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Restricted Stock Unit (RSU) Taxation Explained: Rules and Planning Strategies

Updated: Jan 24

Restricted stock units (RSUs) have become an increasingly popular form of equity compensation, especially at tech companies. But Restricted Stock Units come with unique rules around taxation that are important to understand.

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With the right planning, RSUs can provide significant income and wealth-building opportunities. But you need to proactively manage tax obligations to maximize the value.

RSUs and Their Mechanics

RSUs, or Restricted Stock Units, represent a form of equity compensation wherein employees are allotted company stock shares, which they obtain upon fulfilling specific conditions. These conditions often adhere to a vesting schedule spanning three to four years and may include event-based criteria, such as the company's IPO, referred to as a double-trigger RSU. Unlike stock options, RSUs don't require any purchase; once the vesting conditions are satisfied, they automatically become the employee's ownership at their Fair Market Value (FMV).

Employers increasingly utilize restricted stock units as an alternative to stock options in equity compensation packages. RSU benefits include:

  • Requires less upfront cash compensation from companies at grant compared to options

  • Aligns employee incentives to stock price growth just like stock options

  • No strike price or downside stock risk for employees

  • Receipt of shares is guaranteed at vesting, unlike options

  • Easy to understand and track compared to options

The simple promise of RSUs is that you will receive a certain number of shares of the company’s stock according to the vesting schedule, typically 3-5 years. If all conditions are met, the shares are delivered. It does not involve a strike price or the need to exercise options.

For this reason, RSUs are sometimes more attractive than stock options, especially if the company’s share price is volatile or pays low/no dividends. However, RSU taxation involves some key considerations.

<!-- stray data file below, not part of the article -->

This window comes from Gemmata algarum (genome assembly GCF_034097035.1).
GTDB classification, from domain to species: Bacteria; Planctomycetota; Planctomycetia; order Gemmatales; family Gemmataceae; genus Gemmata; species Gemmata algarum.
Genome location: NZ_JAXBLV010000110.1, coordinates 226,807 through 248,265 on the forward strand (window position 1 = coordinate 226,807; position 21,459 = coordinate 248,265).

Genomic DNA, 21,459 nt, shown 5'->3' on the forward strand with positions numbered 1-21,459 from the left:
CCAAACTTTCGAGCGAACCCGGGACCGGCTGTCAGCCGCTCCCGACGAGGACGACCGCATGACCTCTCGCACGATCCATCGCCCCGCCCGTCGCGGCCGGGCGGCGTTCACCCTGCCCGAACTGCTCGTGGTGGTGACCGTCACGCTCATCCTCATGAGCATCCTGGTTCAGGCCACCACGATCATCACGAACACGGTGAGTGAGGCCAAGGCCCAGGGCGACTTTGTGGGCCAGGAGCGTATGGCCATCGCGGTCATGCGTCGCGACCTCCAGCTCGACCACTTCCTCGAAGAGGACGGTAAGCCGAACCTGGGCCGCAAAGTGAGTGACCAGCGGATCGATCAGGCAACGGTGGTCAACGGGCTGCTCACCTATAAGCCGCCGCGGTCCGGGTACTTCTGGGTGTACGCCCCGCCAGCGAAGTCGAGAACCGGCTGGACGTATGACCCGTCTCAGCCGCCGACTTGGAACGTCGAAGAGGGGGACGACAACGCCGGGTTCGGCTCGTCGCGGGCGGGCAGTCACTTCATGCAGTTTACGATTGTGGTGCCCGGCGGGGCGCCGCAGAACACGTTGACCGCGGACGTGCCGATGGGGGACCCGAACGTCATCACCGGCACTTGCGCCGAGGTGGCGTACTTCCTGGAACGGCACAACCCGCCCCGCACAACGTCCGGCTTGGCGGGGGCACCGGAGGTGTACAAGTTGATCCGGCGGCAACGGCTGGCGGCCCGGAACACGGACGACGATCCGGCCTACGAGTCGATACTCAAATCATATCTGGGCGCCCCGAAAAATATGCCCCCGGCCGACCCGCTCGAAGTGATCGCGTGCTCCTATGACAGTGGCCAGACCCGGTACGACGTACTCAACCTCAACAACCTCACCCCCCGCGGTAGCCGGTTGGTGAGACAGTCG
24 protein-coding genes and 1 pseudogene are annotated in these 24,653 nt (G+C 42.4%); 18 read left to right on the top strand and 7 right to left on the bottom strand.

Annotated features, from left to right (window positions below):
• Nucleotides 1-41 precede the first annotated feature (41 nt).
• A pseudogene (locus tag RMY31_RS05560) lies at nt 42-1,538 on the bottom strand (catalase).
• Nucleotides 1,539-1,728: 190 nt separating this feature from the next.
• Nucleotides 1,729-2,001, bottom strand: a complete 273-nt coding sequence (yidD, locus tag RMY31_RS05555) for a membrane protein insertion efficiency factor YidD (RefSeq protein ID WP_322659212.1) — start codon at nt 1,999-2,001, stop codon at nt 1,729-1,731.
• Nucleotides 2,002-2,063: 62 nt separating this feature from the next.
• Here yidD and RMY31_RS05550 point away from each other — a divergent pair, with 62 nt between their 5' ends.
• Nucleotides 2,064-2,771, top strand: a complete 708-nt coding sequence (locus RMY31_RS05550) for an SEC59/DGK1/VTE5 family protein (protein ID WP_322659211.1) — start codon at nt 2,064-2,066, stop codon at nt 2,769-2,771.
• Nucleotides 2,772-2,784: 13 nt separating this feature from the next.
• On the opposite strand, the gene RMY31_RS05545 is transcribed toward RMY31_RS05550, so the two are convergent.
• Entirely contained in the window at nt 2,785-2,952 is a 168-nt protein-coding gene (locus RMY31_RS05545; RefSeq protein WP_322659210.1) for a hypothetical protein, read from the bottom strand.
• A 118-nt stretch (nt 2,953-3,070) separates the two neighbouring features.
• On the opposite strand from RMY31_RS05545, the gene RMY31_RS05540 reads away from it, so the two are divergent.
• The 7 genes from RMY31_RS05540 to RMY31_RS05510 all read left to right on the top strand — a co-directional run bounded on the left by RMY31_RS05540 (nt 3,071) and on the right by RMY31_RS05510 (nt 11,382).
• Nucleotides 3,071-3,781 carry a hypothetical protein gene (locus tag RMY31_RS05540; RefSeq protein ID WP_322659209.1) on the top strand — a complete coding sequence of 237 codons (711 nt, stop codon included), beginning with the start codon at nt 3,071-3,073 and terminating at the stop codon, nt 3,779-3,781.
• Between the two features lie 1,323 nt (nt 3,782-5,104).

RSUs are now granted by 86% of U.S. publicly traded companies, a significant increase from the mere 3% reported in 2000. In contrast, the prevalence of employee stock options in public companies decreased from 100% to 47% over the same period. - National Association of Stock Plan Professionals & Deloitte Study

Key Points to Understand About RSUs:

  • RSU holders do not have actual ownership of shares or voting rights until the shares are delivered.

  • RSU Vesting Rules and Requirements

  • For RSUs to deliver their promised future shares, recipients must satisfy certain conditions known as vesting requirements. Typical RSU vesting rules include:

  • Time-based vesting - Right to receive shares vests incrementally over 3-5 years (ex: 25% each year)

  • Continued employment vesting - Requirement to remain employed during vesting term

  • Accelerated vesting - Full vesting if company is acquired or upon executive's termination

  • Cliff vesting - Shares vest all at once after a set timeframe rather than incrementally

  • Graded Vesting - Shares vest incrementally rather than all at once

  • Failure to adhere to the vesting rules of the plan, like leaving the company prior to full vesting, can also result in RSU forfeiture.

RSU Taxation at Vesting

RSU taxation comes into effect only upon the fulfillment of the vesting schedule. For restricted stock, the total vested stock is taxable as ordinary income in the vesting year. Given that RSU income is classified as supplemental income your employer is required to withhold taxes and the withholding rate can fluctuate between 22% and 37%. At the end of the year, the W-2 will include the value of the RSUs at the time of vesting as ordinary income.

To illustrate, suppose you have 1,000 RSUs that vest when the stock is valued at $50 per share. Your total income at vesting would be 1,000 x $50, equating to $50,000. This $50,000 will be considered part of your overall ordinary income and subject to Federal and state income taxes as well as Social Security, Medicare and Unemployment taxes.

Upon stock vesting, you have the following choices:

Same-day sale: You sell all the stock, and you receive the remaining cash after deductions for withholdings.

Sell to cover: The employer sells sufficient shares to cover tax withholding, and you retain the remaining shares, which can be sold at your discretion. (This option is often automatically applied by employers.)